Manage Microsoft Teams Call Queues with PowerShell (Force-Sync)

After my last article turned into a twenty-minute read, I want to write a short blog post today. At least I’ll try to. We are talking about…

After my last article turned into a twenty-minute read, I want to write a short blog post today. At least I’ll try to. We are talking about managing Microsoft Teams Call Queues with PowerShell again.

Pretty much about one year ago, I wrote an article explaining how to force sync a Call Queue which uses a group or a Microsoft Team as its source of agent list.

Microsoft Teams Call Queue Agent Lists (And how to Force-Sync them) | by martin heusser | Medium

Since then, I have refined the code a little bit to make it even easier. I wrote two functions which are available in a new PowerShell Module which is available in my TeamsPhoneAutomation repository on GitHub.

To import the module, simply run the following code after you have cloned the repository.

$localRepoPath = git rev-parse –show-toplevel
Import-Module “$localRepoPath/Modules/TeamsPS.psm1” -Force

git rev-parse --show-toplevel will resolve the cloned repository’s root path to the absolute file path on your system. This is really helpful if different users clone the repo to different folders on their own machine.

There are two Call Queue related functions in the module:

  • Get-MZZCQAgents
  • Sync-MZZCQAgents

Let’s start with the Get function.


This is essentially what this script mentioned in this article does. However, this function doesn’t have exporting capabilities and the code has been adapted so it plays nice with the Sync function.

As we already know, when we check a Call Queues .Agent property, we will only see GUIDs instead of User Principal Names. Thus, my function. It will search for the users by Id and output UPNs instead of Object Ids.

If you run the function without parameters, you will be able to choose a Call Queue from a list.

If you already know the Id of your Call Queue, you can pass it via the -CQIdentity parameter.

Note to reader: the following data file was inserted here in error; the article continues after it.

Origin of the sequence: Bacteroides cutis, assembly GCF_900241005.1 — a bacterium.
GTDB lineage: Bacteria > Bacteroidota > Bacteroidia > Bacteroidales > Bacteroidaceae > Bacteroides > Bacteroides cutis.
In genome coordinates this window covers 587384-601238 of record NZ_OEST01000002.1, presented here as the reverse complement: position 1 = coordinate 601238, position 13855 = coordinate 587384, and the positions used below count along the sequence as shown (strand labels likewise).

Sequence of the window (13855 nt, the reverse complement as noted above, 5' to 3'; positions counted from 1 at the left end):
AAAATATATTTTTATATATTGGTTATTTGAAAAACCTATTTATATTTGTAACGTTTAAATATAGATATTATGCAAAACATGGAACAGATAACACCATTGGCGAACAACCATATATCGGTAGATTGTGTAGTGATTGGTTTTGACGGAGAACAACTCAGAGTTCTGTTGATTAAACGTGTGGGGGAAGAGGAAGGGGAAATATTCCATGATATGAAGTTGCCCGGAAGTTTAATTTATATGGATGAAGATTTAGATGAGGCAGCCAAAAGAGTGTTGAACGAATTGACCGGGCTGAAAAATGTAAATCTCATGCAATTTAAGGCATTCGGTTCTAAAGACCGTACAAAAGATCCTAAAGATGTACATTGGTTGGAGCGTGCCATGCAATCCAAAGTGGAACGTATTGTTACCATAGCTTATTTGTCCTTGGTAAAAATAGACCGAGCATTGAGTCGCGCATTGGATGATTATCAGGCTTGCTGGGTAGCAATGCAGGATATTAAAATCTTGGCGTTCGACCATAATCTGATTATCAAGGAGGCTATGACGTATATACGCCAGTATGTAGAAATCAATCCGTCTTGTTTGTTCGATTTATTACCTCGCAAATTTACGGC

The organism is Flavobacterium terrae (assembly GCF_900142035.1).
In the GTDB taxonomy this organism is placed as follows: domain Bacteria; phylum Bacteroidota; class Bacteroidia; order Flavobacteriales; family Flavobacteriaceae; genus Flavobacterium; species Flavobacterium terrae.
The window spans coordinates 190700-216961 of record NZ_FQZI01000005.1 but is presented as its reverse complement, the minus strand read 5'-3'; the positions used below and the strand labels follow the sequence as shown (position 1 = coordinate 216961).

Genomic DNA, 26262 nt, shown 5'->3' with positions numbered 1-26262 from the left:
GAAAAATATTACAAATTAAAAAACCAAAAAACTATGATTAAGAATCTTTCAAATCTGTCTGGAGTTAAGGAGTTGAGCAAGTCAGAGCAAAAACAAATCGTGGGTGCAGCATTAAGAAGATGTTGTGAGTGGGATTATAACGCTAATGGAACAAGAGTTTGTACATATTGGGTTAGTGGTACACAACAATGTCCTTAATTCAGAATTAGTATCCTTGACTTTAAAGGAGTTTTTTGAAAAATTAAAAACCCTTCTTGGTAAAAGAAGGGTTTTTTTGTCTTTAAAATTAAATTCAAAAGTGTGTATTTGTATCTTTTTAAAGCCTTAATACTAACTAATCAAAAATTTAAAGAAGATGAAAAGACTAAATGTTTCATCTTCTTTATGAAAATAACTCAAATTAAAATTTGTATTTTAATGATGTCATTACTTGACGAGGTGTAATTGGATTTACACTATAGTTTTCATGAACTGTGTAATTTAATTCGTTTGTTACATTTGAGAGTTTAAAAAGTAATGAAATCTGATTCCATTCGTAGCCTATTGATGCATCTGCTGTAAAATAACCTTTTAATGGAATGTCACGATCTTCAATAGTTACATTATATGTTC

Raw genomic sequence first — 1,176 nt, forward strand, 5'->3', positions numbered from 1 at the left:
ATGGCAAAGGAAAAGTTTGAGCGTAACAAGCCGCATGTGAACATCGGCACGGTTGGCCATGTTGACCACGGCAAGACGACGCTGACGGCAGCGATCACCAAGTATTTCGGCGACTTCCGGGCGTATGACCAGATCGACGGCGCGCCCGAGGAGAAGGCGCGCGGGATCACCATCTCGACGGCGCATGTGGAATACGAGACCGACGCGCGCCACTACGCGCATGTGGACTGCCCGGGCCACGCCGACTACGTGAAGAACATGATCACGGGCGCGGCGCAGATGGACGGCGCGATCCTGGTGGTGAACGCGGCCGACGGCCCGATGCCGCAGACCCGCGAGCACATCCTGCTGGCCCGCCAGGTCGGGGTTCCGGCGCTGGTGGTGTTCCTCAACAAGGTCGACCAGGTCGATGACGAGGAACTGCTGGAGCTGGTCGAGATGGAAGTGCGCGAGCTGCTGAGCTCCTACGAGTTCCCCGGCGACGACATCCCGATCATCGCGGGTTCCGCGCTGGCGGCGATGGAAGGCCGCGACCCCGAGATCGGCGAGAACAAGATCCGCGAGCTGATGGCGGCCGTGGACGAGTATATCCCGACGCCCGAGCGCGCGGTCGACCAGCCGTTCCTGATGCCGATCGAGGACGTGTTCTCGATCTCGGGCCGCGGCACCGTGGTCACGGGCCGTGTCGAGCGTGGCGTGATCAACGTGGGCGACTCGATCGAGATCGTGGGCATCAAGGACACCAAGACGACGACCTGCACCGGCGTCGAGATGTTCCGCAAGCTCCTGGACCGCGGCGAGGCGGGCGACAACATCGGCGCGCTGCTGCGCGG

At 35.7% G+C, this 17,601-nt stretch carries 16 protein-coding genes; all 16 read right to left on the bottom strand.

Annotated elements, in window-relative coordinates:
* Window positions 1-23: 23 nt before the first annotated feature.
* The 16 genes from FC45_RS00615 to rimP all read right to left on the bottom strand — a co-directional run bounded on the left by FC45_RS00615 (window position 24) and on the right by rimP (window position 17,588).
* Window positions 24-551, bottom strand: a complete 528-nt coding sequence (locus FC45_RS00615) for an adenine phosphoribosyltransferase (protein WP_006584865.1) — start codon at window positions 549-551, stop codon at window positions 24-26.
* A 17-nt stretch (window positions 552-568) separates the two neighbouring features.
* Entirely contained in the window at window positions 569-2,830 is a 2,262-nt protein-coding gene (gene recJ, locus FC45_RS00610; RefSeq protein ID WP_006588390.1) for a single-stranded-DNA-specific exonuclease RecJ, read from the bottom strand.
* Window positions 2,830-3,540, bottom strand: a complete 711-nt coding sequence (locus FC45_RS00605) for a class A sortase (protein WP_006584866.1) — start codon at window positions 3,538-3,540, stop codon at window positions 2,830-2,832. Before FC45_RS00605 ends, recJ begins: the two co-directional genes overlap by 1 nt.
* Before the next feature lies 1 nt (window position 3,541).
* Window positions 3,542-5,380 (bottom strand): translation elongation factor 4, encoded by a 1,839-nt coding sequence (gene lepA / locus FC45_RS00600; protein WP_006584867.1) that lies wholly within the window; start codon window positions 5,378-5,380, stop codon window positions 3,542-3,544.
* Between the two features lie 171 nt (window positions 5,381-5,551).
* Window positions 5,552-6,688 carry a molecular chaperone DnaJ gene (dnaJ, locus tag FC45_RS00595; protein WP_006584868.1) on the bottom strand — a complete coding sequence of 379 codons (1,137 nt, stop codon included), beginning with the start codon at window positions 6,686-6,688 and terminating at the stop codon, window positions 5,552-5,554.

Get-MZZCQAgents -CQIdentity fe77ecb3-f5a5-47ee-9519-cbb3a52d5771


This Call Queue uses a Microsoft Teams Team as Agent List, but this also applies to Agents which are assigned to a queue via Security or M365 Groups.

Think about a scenario where a Team owner adds a new employee to a Team which should also start to receive calls to the queue. Without interaction of a Teams Administrator, it’s going to take some time until that’s the case. It will most likely take multiple hours for the change to become effective.

If we want to speed up that process, we simply need to run Sync-MZZCQAgents .

It’s the same for this function, if you do not specify -CQIdentity you will be asked to choose one or multiple queues from the list. To select multiple queues, just hold CTRL while selecting list entries.

Please note that Get-MZZCQAgents only accepts one selection at a time but Sync-MZZCQAgents can actually loop through multiple queues after each other if you want to force-sync all or some of your queues.

The cool thing about this is that the Sync function runsGet-MZZCQAgents before and after the queue’s agent list has been synced. This way you can know if the new agent(s) have already been added.

If you run the function too soon after the membership of a Team or an M365 Group has been updated, chances are that you will get the following output.

First, let’s remove Mike, who is also an agent of the queue as a member of the Team. We can now see that Mike has been removed from the queue.

Now let’s add Mike back but remove Bobby. You’ll get a nice overview of all the agents that were removed or added.

There is no need to run Connect-MicrosoftTeams before you run either of these two functions because a login mechanism, similar to the one the M365 Call Flow Visualizer uses is already built into the function Connect-MZZTeams which is also part of the module. If you’re not already logged in, you’ll be prompted to enter your Teams Admin Credentials.

For now, it’s only these two or rather three functions (if you count the login function) which are part of this module. I’m sure that I’ll add more useful code over time, so stay tuned and follow me on Medium, Twitter or LinkedIn. And yes, the 117 in my LinkedIn URL is a reference to Master Chief.

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